$50 million investment in hydrogen energy production to create hundreds of jobs

Posted: 3rd Mar

Tens of millions of dollars could be invested in a hydrogen energy production facility in Burnie if the Tasmanian government is able to attract private investment to the sector.

A Renewable Hydrogen Action Plan to be announced by Premier Peter Gutwein on Monday will provide $50 million over the next 10 years, potentially creating hundreds of jobs and boosting the local and state economy.

In 2018, the Commonwealth Scientific and Industrial Research Organisation developed a roadmap for the development of an Australian hydrogen energy industry.

The roadmap said hydrogen is "derived primarily by splitting water or by reacting fossil fuels with steam or controlled amounts of oxygen".

"If produced using low or zero emissions sources, 'clean' hydrogen can enable deep decarbonisation across the energy and industrial sectors."

A government report has identified Burnie and Bell Bay "as being very suitable for this type of development".

The government will commit $20 million through a Tasmanian Renewable Energy Fund and will provide up to $20 million in concessional loans and up to $10 million worth of support including "competitive electricity supply arrangements and payroll tax relief".

Mr Gutwein said the state and the Commonwealth will work to deliver the "renewable hydrogen projects ... [leveraging] existing resources and infrastructure to produce green hydrogen".

"Attributes such as extensive road and rail links, and access to deep-water ports for export at Devonport, Port Latta and Burnie make the North-West perfectly placed to host a renewable hydrogen production industry," Mr Gutwein said.

Energy Minister Guy Barnett said the North-West's "large-scale renewable energy generation and supporting transmission infrastructure" make it well placed for hydrogen energy production.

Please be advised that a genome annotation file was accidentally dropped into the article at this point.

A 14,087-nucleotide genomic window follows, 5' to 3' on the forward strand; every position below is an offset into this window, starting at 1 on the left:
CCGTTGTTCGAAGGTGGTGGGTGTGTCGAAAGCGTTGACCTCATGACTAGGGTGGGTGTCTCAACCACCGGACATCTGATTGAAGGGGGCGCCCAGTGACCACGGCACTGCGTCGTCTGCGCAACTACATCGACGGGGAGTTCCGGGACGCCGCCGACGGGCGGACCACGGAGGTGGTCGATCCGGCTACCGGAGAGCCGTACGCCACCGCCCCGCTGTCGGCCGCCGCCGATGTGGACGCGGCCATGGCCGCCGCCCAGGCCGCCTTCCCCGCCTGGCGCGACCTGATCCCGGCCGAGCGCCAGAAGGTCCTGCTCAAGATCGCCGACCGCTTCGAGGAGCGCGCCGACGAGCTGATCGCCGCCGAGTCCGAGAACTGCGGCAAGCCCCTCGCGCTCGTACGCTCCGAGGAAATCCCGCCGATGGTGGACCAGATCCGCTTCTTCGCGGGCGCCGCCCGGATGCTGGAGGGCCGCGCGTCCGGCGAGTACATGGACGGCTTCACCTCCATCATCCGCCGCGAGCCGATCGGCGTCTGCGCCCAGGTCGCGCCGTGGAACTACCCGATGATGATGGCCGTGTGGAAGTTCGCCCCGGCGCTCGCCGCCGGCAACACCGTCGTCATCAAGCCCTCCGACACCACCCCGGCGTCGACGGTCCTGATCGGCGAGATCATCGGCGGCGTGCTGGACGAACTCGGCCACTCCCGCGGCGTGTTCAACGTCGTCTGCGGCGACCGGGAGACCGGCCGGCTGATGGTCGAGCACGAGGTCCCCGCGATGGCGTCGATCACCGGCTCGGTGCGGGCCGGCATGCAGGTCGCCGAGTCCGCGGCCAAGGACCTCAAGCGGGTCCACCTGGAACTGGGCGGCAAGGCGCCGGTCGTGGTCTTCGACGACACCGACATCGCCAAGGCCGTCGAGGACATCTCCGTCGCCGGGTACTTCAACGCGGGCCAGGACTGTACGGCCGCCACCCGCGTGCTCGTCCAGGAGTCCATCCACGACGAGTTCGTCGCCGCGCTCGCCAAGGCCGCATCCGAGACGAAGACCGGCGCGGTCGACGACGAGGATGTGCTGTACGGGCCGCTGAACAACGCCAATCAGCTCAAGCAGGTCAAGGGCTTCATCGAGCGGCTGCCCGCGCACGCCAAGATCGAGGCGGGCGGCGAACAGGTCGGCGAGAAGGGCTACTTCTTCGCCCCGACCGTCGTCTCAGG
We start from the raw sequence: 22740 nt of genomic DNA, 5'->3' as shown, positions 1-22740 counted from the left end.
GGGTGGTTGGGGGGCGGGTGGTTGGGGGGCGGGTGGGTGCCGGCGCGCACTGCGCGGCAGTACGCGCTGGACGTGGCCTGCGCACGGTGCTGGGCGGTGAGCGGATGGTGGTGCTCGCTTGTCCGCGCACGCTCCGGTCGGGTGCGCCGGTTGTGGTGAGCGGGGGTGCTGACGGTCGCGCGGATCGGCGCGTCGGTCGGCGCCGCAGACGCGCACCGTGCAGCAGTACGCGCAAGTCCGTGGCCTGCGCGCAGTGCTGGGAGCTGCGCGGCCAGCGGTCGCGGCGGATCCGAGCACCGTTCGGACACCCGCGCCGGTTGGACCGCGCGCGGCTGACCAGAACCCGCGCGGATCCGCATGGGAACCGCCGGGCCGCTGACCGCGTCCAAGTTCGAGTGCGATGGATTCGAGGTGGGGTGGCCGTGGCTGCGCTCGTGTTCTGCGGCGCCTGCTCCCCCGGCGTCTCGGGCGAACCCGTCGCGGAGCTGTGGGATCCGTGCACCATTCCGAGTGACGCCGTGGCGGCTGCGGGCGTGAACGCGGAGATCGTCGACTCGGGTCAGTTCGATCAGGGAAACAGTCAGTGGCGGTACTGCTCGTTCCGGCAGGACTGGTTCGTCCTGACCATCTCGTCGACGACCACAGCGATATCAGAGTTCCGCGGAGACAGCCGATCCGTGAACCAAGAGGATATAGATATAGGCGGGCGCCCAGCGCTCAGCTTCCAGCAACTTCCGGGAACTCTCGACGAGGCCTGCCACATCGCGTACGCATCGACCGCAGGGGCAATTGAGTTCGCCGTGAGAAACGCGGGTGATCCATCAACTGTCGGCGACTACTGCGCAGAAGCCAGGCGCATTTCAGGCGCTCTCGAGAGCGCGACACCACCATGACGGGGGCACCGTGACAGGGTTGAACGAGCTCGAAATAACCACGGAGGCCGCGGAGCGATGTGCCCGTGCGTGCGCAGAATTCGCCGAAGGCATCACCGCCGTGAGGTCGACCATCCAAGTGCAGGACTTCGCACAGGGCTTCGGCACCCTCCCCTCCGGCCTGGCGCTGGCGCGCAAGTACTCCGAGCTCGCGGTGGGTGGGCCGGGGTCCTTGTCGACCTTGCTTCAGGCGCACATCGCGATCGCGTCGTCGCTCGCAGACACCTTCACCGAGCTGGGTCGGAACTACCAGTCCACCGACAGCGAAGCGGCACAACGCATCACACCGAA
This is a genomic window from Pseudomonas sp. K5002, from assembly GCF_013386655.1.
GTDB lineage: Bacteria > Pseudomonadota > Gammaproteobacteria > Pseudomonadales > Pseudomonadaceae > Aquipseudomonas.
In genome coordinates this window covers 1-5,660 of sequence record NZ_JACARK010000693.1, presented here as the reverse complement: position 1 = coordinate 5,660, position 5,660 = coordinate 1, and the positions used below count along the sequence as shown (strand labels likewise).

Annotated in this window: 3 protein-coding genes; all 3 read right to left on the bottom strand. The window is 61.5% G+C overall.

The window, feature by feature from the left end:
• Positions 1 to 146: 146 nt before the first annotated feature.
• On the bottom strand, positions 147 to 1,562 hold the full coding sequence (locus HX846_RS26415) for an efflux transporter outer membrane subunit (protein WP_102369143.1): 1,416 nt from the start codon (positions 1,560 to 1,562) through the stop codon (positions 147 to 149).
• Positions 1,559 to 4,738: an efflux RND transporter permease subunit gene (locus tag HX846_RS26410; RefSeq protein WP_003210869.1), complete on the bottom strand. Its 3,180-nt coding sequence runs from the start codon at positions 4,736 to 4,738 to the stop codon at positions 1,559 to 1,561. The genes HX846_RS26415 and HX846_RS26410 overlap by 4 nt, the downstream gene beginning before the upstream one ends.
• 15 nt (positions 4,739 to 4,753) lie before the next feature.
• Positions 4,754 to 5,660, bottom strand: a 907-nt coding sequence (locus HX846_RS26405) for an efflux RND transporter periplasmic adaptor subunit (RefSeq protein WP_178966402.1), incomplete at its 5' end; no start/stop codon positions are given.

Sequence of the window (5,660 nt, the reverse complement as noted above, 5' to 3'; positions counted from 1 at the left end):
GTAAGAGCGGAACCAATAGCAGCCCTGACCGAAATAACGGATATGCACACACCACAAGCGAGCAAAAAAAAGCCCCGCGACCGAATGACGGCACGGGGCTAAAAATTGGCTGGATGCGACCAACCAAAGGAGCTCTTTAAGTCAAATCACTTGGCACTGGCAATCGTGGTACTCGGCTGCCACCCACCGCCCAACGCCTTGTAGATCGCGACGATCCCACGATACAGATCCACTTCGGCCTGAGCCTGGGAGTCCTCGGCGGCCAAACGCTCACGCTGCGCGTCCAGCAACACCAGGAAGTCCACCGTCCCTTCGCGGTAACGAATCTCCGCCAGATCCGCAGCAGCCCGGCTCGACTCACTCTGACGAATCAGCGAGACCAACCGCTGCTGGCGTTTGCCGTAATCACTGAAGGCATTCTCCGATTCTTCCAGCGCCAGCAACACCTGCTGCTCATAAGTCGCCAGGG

"New wind farms, pumped hydro schemes and a second transmission interconnector across Bass Strait complement large-scale commercial renewable hydrogen production and export," he said.

"The region also has access to abundant fresh water required to produce commercial scale renewable hydrogen."

Mr Gutwein said he hoped to have a facility "up and running" in Tasmania by 2024 and to be commercially exporting hydrogen domestically and internationally by 2030.

"The government believes this new industry has enormous potential as significant investment and jobs will result and we are of the view that facilities could be established at both Burnie and Bell Bay as the plan identifies both as being very suitable for this type of development," he said.

He said a 1000-megawatt facility would create about 1000 local jobs and inject billions into the economy.

He said the investment showed a commitment to "taking real action on climate change".

Source: The Adeviocate - https://www.theadvocate.com.au/story/6655978/gutweins-gas-gamble-50-million-for-hydrogen-energy-production/